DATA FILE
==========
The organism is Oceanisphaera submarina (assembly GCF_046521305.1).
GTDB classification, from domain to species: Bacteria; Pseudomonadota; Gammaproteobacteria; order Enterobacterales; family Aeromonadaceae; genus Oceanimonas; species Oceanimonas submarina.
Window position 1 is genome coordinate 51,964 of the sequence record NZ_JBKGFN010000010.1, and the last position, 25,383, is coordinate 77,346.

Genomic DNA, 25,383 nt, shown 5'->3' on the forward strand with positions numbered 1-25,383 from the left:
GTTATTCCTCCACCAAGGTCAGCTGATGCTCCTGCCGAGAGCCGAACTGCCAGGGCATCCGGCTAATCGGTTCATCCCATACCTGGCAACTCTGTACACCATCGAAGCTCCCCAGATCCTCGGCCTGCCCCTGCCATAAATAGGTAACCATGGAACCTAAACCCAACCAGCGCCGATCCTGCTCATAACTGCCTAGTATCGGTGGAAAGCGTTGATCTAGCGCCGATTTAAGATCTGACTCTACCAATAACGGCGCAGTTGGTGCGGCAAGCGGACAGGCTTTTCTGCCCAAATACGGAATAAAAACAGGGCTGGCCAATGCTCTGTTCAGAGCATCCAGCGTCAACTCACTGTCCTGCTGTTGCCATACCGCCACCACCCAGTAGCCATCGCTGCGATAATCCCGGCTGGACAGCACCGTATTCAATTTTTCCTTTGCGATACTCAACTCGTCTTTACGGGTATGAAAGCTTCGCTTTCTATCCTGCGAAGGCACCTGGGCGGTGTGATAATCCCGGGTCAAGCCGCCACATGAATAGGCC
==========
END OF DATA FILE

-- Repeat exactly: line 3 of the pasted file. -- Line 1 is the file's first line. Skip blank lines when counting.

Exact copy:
Window position 1 is genome coordinate 51,964 of the sequence record NZ_JBKGFN010000010.1, and the last position, 25,383, is coordinate 77,346.